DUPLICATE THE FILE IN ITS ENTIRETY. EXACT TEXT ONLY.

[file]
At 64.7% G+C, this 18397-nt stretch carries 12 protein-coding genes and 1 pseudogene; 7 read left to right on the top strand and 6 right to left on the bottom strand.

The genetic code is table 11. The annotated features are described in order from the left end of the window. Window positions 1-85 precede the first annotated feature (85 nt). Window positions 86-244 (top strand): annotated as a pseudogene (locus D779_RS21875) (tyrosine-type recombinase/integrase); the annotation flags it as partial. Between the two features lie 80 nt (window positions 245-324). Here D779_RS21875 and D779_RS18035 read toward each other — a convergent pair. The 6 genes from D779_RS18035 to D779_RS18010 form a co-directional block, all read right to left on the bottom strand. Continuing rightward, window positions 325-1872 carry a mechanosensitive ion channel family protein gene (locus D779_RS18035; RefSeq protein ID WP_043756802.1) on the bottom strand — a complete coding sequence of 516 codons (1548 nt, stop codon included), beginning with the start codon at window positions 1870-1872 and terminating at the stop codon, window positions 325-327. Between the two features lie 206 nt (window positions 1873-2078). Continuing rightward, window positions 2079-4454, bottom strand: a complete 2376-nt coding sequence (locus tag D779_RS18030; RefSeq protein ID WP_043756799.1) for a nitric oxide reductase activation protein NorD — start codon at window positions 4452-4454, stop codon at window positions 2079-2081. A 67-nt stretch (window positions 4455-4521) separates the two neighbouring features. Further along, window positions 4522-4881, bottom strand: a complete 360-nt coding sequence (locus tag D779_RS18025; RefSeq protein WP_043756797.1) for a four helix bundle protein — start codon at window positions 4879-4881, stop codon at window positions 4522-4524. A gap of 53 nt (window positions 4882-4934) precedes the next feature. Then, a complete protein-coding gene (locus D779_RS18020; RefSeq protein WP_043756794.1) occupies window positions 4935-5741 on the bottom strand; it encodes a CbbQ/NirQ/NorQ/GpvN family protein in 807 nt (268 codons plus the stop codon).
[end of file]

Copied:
At 64.7% G+C, this 18397-nt stretch carries 12 protein-coding genes and 1 pseudogene; 7 read left to right on the top strand and 6 right to left on the bottom strand.

The genetic code is table 11. The annotated features are described in order from the left end of the window. Window positions 1-85 precede the first annotated feature (85 nt). Window positions 86-244 (top strand): annotated as a pseudogene (locus D779_RS21875) (tyrosine-type recombinase/integrase); the annotation flags it as partial. Between the two features lie 80 nt (window positions 245-324). Here D779_RS21875 and D779_RS18035 read toward each other — a convergent pair. The 6 genes from D779_RS18035 to D779_RS18010 form a co-directional block, all read right to left on the bottom strand. Continuing rightward, window positions 325-1872 carry a mechanosensitive ion channel family protein gene (locus D779_RS18035; RefSeq protein ID WP_043756802.1) on the bottom strand — a complete coding sequence of 516 codons (1548 nt, stop codon included), beginning with the start codon at window positions 1870-1872 and terminating at the stop codon, window positions 325-327. Between the two features lie 206 nt (window positions 1873-2078). Continuing rightward, window positions 2079-4454, bottom strand: a complete 2376-nt coding sequence (locus tag D779_RS18030; RefSeq protein ID WP_043756799.1) for a nitric oxide reductase activation protein NorD — start codon at window positions 4452-4454, stop codon at window positions 2079-2081. A 67-nt stretch (window positions 4455-4521) separates the two neighbouring features. Further along, window positions 4522-4881, bottom strand: a complete 360-nt coding sequence (locus tag D779_RS18025; RefSeq protein WP_043756797.1) for a four helix bundle protein — start codon at window positions 4879-4881, stop codon at window positions 4522-4524. A gap of 53 nt (window positions 4882-4934) precedes the next feature. Then, a complete protein-coding gene (locus D779_RS18020; RefSeq protein WP_043756794.1) occupies window positions 4935-5741 on the bottom strand; it encodes a CbbQ/NirQ/NorQ/GpvN family protein in 807 nt (268 codons plus the stop codon).